DEAR DR. DONOHUE: I am a 57-year-old woman. Seven years ago I had a bone density test that showed I had osteoporosis. I was put on Fosamax. I started getting kidney stones a couple of years ago, so my kidney doctor took me off Fosamax. I had a recent bone density test, and my osteoporosis is worse than ever. My doctor wants me to start something called Forteo. I can’t find information about it. Will you give me some? — T.Y.
DEAR DR. DONOHUE: My doctor suggested I take Forteo injections. I never heard of it, so I’m leery of it. What can you tell me about Forteo? — B.M.
ANSWER: Fosamax and the other members of its bisphosphonate family are the most popular osteoporosis drugs, but they are not the only ones. Forteo (teriparatide) is a lab-made version of parathyroid hormone, the hormone that keeps us in calcium and phosphorus balance. The parathyroid glands are four small glands behind the thyroid gland in the neck.
Like parathyroid hormone, Forteo stimulates bone formation. It works. The Food and Drug Administration required the manufacturer to put a strong warning about it on all filled prescriptions. In lab rats given much higher doses than used in humans, a few rats developed bone cancer. Since the drug appeared on the market, thousands upon thousands have used it without reported cases of bone cancer.
The only drawback of the drug is the need to administer it by a needle injection under the skin, much the same way people give themselves insulin. It’s not a problem, and it’s not painful. T.Y. will have to clear this use with her doctor. It’s to be used with caution in patients who have active or recent kidney stones.
A new osteoporosis drug has just become available. It’s called Prolia. It enhances bone strength by stopping bone breakdown. Injections of it are given twice a year in the doctor’s office. This drug might be a better choice for T.Y.
DEAR DR. DONOHUE: I am on amiodarone for atrial fibrillation. I have been on it for four years. I am 63 years old. I had a chest X-ray that showed some hazy areas. My doctor thinks it might be from the medicine. He said I might have to get off it. Can you tell me what you know about amiodarone? The doctor says there is a new medicine that is expensive. — L.P.
ANSWER: Amiodarone controls heartbeat abnormalities, including atrial fibrillation. It can lead to a pneumonia-like condition from allergy to the drug. It can also leave a deposition of scar tissue in the lungs, and it can cause patchy infiltrates and masses to pop up there. These aren’t common consequences, but they are serious ones.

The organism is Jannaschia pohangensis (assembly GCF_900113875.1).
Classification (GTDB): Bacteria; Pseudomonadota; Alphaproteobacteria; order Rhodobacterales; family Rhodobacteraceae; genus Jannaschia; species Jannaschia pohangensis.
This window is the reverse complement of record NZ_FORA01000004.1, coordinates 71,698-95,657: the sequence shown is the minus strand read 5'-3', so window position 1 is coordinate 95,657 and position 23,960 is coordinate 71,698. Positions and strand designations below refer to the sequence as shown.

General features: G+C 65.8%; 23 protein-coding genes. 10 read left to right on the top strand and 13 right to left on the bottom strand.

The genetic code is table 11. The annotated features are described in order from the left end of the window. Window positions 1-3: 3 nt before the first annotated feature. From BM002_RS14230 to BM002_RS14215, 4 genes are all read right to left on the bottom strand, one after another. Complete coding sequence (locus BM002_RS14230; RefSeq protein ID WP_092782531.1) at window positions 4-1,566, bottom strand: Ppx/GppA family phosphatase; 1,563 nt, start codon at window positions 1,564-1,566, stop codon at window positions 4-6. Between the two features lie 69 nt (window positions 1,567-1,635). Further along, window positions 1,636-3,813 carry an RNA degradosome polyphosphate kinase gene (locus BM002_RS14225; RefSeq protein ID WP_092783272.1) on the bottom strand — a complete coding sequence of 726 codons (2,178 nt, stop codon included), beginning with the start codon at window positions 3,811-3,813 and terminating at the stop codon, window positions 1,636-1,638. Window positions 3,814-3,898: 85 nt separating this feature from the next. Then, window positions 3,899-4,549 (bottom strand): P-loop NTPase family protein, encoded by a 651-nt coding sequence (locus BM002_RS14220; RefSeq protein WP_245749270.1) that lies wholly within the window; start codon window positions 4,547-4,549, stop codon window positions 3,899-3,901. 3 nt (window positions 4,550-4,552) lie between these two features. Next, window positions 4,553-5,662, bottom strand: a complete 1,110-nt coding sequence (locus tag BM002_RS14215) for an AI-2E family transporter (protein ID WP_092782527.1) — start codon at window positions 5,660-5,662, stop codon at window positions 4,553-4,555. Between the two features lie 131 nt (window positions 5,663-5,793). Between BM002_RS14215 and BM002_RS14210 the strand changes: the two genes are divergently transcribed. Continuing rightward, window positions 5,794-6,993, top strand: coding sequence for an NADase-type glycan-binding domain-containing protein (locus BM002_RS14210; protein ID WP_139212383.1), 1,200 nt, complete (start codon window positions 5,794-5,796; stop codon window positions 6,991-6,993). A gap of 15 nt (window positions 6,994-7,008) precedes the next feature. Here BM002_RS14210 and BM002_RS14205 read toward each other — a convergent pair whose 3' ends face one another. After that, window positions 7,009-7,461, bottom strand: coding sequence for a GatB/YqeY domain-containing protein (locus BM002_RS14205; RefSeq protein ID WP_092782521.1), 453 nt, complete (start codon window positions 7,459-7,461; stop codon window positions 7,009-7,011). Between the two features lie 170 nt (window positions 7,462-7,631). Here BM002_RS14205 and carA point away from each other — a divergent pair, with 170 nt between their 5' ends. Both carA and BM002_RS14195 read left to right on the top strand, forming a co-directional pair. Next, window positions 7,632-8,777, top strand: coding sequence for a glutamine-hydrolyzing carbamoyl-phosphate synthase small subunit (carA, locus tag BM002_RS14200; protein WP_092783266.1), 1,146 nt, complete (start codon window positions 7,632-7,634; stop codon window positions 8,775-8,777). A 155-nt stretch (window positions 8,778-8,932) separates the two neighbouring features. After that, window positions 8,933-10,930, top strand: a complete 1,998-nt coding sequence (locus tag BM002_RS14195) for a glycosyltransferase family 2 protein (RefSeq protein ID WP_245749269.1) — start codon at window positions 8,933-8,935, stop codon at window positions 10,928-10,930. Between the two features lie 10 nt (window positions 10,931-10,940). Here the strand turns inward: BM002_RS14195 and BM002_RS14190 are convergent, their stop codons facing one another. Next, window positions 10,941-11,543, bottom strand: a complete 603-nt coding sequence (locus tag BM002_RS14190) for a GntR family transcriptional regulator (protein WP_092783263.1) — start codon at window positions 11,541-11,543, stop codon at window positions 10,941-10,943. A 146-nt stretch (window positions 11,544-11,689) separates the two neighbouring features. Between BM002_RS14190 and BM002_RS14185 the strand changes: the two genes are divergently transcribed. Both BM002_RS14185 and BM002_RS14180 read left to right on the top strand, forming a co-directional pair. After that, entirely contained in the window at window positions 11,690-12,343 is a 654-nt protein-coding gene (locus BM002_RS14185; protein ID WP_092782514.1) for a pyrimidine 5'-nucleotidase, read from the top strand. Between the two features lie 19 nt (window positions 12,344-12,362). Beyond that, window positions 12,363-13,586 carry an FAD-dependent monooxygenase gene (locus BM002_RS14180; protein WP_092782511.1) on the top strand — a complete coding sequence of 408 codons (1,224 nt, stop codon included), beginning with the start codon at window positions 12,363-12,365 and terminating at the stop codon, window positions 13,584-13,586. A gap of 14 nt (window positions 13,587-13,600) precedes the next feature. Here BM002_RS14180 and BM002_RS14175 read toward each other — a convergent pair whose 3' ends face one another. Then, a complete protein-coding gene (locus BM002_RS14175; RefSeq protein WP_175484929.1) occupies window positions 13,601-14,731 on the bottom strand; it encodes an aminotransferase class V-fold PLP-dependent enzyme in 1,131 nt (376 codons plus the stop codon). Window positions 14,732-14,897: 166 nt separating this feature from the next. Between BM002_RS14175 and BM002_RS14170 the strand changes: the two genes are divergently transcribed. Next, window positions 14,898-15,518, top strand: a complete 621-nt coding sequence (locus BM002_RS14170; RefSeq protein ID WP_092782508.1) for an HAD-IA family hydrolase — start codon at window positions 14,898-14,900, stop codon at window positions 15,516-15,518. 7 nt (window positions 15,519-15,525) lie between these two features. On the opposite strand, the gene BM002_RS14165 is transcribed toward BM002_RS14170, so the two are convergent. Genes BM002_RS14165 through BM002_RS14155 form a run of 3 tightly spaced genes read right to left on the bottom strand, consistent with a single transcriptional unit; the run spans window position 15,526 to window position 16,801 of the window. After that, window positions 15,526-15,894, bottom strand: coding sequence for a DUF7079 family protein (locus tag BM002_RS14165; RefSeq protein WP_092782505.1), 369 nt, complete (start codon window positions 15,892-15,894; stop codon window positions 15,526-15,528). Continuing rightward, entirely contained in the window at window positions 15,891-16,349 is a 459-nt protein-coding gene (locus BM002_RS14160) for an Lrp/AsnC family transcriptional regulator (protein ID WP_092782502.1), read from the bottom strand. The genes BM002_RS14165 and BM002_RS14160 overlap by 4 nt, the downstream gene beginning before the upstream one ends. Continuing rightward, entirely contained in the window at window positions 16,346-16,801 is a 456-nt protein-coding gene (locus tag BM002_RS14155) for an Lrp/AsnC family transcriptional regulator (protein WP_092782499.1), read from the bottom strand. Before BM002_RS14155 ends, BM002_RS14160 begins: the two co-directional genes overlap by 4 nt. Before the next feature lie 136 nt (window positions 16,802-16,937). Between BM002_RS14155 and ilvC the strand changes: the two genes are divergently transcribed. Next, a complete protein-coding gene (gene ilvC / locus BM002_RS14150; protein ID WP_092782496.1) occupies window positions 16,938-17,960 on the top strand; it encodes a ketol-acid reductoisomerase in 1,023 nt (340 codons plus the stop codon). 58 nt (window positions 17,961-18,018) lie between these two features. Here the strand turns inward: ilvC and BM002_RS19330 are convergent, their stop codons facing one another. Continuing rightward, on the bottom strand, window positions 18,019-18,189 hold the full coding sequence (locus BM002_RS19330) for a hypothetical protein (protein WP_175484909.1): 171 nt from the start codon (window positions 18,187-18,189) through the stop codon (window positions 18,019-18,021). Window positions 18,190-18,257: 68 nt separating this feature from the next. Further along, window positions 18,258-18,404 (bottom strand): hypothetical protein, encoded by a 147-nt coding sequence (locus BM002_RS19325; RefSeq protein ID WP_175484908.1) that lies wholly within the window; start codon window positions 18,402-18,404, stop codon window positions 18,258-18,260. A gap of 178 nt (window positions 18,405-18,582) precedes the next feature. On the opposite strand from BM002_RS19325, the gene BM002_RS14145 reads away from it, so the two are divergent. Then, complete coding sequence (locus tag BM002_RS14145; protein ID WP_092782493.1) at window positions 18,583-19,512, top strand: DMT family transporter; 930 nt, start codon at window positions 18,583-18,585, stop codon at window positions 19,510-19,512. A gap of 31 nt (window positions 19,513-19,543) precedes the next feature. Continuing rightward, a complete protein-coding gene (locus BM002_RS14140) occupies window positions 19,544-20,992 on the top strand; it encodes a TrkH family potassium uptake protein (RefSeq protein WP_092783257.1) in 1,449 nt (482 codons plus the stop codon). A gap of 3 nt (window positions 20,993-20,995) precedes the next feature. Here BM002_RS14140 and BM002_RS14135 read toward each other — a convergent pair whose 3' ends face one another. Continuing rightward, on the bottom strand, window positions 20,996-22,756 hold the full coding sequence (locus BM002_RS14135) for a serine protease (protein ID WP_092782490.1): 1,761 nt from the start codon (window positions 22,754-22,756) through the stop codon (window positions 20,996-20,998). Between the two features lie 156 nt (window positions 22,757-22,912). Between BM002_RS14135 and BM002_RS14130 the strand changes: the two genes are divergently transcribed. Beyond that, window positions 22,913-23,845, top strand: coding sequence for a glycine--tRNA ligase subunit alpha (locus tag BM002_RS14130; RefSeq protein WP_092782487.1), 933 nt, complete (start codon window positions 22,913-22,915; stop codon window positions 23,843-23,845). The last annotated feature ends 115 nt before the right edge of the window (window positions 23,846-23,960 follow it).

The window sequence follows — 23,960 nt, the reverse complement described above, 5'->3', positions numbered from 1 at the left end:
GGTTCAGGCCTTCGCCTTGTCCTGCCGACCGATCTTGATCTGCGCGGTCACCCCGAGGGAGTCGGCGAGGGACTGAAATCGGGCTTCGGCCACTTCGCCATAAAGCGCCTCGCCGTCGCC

If your X-ray changes are proven to be due to amiodarone, the drug must be stopped. That doesn’t mean you don’t have other alternatives to control atrial fibrillation. Rythmol (propafenone), Tambocor (flecainide) and Betapace (sotalol) are only a few of the names that can substitute for your drug. The newer drug your doctor mentioned is probably Multaq (dronedarone), a close relative of amiodarone. It does not have any lung toxicity. I don’t know its cost.
DEAR DR. DONOHUE: I am a 79-year-old woman who takes nine different medicines. I have read about vitamin B-12 for dementia, which I have had for 10 or 12 years. Is only B-12 effective, or can I take other B vitamins? — T.I.
ANSWER: I’m not aware that vitamin B-12 effectively treats the more common causes of dementia such as Alzheimer’s disease.
A vitamin B-12 deficiency can cause nerve problems and might lead to dementia. In those circumstances, which are few, then vitamin B-12 would work. A deficiency of B-12 is easily proven through some lab tests. No other B vitamin can substitute for it.
Dr. Donohue regrets that he is unable to answer individual letters, but he will incorporate them in his column whenever possible. Readers may write him or request an order form of available health newsletters at P.O. Box 536475, Orlando, FL 32853-6475. Readers may also order health newsletters from www.rbmamall.com.